Here’s another team in my home. My mother-in-law has preserved a lot of documents. I’m so grateful to her. But, she’s not into genealogy. I’ve asked her to do a specific task, scan the family photos. And she’s ecstatic to have a specific job. I have a brother-in-law who now has the responsibility of photographing the family artifacts. Sure I could do it, but I’m hundreds of miles away and he’s a better photographer. He’ll play a role in the genealogy process, without needing to dig for facts. His research loving brother, my husband, will work on that. Three people pulling the wagon, rather than one. Okay, I’ve lost my sports and camping analogies, but the wagon pulling image fits, especially since this is a family of pioneers!
The importance of genealogist will never decrease
As we invite people to participate in family history, using their best skills, then the wealth of information grows and is richer. The work becomes easier for the genealogist. And fewer stories, artifacts, and documents disappear.
The importance of research will never decrease. Many, many times, I’ll learn a fact, open a brick wall, or extend the tree. Often, I’ll come across something, turn to the family and say, “Who knows about this?” That might trigger a memory and I have an answer. If no answer is known, I have more research to do. Genealogists are only pushed out if they choose to be.
By including my family, they buy into the whole of the family story. Again and again, my aunt tells me “Thank you for figuring this out” or a cousin will say, “How did you ever discover this?” Through research. My Brown line is learning we have a Civil War ancestor. No one knew this until I found his gravestone in a less visited cemetery with a terrible recordset. Yep… my family members would never have taken the time to research this, but I did. I’m still researching the story, but I know the fact. So you see, there will always be a need for a researcher.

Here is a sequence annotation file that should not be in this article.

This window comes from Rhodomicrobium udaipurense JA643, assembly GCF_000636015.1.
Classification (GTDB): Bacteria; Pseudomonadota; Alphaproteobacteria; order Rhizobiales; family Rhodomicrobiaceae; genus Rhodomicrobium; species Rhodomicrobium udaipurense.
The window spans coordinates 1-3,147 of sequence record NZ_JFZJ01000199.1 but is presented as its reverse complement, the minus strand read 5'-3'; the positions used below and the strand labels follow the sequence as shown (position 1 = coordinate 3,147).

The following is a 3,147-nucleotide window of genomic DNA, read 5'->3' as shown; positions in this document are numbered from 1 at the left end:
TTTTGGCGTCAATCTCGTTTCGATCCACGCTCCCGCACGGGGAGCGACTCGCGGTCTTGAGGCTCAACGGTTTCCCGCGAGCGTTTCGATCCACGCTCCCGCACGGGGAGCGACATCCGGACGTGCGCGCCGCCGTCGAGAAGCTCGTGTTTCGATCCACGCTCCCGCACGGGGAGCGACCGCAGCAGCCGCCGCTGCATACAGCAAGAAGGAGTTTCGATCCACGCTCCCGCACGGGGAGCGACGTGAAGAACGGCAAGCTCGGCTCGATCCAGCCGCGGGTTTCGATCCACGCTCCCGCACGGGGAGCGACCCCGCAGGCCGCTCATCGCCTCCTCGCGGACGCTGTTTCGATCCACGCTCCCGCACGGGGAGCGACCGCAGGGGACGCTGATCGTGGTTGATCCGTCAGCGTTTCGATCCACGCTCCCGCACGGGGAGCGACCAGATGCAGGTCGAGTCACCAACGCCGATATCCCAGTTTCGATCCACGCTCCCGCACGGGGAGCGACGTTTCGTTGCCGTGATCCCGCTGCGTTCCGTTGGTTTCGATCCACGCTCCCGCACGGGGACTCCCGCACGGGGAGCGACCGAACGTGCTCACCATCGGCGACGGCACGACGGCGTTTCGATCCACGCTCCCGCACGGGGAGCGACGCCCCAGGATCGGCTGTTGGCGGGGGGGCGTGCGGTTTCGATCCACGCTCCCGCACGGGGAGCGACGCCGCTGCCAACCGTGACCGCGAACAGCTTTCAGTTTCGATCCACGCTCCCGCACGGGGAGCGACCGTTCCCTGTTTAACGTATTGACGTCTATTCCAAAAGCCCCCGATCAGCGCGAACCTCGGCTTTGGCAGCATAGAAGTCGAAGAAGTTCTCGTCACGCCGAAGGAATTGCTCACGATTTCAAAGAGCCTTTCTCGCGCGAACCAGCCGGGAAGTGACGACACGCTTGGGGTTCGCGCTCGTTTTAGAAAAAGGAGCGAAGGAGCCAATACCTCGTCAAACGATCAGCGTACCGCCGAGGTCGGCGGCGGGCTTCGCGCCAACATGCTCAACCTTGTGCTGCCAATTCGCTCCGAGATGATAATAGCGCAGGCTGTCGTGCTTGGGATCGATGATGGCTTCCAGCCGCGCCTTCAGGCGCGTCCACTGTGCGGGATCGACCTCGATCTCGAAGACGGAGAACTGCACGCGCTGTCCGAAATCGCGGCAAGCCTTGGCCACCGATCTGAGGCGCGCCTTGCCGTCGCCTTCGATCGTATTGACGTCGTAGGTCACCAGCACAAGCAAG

The real question is this: “Do you want more people in the tent or is family history exclusive to genealogists only?”
I fully believe that there will be people who make ‘genealogical errors’ because they haven’t yet acquired the necessary education. Having been one of those people, as many genealogists humble enough to admit will do as well until I fell in love with family history, and it’s cousin genealogy, I would keep making mistakes. When the passion ignited, the education was sought, and the mistakes were corrected. I know I’m still making some now (fighting those opposed to FamilySearch’s new approach might be one of them).
Kudos to FamilySearch for expanding the tent
Perhaps FamilySearch is inviting people with a house full of documents in file drawers that haven’t seen the light of days in decades. Or the people with 50+ photo albums with only a hand-full of them labeled. Or the people with an aged family member who constantly tells stories at family gatherings but no one bothers to write or voice record them. Again, how many times do the ‘people who know’ die and leave the family guessing. A little invitation to participate could have salvaged those items. And those things could make the family story a treasure more precious than gold.
I am excited to see people who are in their 80s realize… “I’m not a genealogist, but I can share my stories, label my photos, and give it to a tech savvy grandkid to scan and turn into something wonderful.” She’s no in the tent, that’s not for genealogists only.
How do we get more people in the tent? We stop teaching LDS church members, and those who use FamilySearch, about genealogy and we start teaching them the roles in family history. You do that by saying “Family History is more than just dates, records, and research.”
I fully believe you won’t push genealogist out, you’ll invite reinforcements in.
(In case you missed it, I also wrote a post called Tech Tuesday: Family Search Redesign Hacks Off Old Guard Genealogists, but not me about negative posts associated with the FamilySearch.org redesign).